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Israeli parties in search of ex-generals

On the backdrop of security tensions on Israeli’s northern and southern fronts, all of the parties are looking for security-oriented stars.
Israel's military chief Lieutenant-General Benny Gantz salutes in front of the grave of former Israeli Prime Minister Ariel Sharon during his funeral near Sycamore Farm, Sharon's residence in southern Israel, January 13, 2014. Israel buried Sharon at his family farm on Monday, celebrating the military achievements of a man seen as a war hero at home but as a war criminal by many in the Arab world. Sharon, 85, died on Saturday after spending the last eight years of his life motionless in a hospital bed, pitc

On the eve of the last election in 2015, professor Manuel Trajtenberg was one of the most sought-after people in the political campaign. Every large and mid-sized party tried to recruit the popular economist. In 2011, Prime Minister Benjamin Netanyahu appointed Trajtenberg to head the Committee for Social and Economic Change, a group intended to restore calm after the masses took to the streets to protest the rising cost of living. The “Trajtenberg Committee,” as it became known, eventually published a detailed report. Some of its recommendations were even implemented. As a result, Trajtenberg became the most prominent socio-economic brand name in the entire country. He finally chose to join the Labor party, and they highlighted him as their candidate for finance minister and gave him the safe 11th spot on their list.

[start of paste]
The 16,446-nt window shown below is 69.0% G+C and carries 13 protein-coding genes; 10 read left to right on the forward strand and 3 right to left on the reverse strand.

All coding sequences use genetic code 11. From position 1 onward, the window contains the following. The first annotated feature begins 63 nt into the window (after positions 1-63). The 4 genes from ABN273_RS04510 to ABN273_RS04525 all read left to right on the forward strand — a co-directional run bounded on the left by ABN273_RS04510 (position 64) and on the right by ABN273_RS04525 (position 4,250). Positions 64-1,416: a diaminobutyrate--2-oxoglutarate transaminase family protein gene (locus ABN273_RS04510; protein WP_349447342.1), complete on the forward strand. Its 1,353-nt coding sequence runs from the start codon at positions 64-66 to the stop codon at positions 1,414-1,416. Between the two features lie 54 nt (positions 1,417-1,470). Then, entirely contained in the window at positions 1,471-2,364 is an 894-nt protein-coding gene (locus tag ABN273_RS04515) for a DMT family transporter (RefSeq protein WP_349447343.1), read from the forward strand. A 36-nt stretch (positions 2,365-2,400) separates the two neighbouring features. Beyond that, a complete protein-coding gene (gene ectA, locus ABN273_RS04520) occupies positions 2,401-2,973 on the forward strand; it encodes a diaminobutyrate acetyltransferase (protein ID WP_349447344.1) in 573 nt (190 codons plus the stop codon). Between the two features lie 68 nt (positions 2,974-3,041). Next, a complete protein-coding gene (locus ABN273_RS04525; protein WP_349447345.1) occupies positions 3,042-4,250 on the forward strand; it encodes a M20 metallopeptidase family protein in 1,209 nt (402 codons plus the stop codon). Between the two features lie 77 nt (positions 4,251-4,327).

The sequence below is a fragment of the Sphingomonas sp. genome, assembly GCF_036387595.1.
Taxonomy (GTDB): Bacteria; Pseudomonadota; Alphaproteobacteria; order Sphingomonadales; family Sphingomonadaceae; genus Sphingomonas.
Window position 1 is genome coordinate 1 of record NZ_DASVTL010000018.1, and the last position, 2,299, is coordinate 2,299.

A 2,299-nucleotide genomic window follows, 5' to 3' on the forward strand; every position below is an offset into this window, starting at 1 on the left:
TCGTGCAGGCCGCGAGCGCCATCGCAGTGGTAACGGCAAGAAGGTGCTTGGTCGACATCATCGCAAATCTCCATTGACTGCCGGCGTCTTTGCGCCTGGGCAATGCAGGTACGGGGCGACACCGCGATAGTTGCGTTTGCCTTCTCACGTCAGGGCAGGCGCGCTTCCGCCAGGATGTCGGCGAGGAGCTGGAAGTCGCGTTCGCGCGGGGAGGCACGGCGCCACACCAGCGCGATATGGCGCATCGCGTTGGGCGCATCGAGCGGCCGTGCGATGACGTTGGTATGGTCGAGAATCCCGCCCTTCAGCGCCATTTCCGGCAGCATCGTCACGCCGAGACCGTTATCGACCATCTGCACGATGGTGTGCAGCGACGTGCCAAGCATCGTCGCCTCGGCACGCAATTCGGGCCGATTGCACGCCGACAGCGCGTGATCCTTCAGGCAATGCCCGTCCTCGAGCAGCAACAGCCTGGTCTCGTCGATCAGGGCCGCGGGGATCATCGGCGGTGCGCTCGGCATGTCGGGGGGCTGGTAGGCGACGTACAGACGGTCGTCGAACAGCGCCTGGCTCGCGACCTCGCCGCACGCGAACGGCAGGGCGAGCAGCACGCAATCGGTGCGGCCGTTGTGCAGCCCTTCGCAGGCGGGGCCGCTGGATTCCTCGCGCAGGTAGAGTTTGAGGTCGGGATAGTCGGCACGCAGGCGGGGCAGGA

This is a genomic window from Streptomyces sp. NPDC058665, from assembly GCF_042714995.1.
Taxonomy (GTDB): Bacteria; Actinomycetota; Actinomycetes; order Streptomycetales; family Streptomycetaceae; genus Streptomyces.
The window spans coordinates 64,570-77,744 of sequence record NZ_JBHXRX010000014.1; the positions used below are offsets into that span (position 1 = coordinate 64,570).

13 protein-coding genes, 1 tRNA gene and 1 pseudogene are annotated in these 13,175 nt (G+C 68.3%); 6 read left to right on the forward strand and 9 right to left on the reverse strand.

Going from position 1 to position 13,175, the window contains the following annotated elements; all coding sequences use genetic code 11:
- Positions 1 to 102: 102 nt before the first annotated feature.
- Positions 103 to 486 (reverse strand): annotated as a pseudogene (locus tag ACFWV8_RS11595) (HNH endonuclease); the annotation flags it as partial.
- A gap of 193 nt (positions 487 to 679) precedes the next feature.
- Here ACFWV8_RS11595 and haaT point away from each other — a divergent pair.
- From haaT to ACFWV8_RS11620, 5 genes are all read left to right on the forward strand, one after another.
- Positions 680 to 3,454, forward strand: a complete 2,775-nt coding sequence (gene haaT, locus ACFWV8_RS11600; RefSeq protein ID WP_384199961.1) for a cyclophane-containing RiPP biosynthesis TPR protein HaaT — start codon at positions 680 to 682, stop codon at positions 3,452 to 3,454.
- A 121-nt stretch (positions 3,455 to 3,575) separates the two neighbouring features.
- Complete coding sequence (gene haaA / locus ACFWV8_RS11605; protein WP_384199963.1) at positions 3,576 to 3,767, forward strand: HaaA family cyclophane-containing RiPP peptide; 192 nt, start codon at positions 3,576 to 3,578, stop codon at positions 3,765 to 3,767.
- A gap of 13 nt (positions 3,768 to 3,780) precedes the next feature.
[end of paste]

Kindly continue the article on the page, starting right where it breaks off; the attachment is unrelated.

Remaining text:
The 2015 election campaign was a direct consequence of the social protests, which began with the 2013 election when Itzik Shmuli and Stav Shafir, two leaders of the younger generation of protesters, were first elected to the Knesset. Without those protests, Moshe Kahlon, an icon of the Likud party’s social awareness, would never have founded his own party in 2014, won 10 seats and been appointed minister of finance.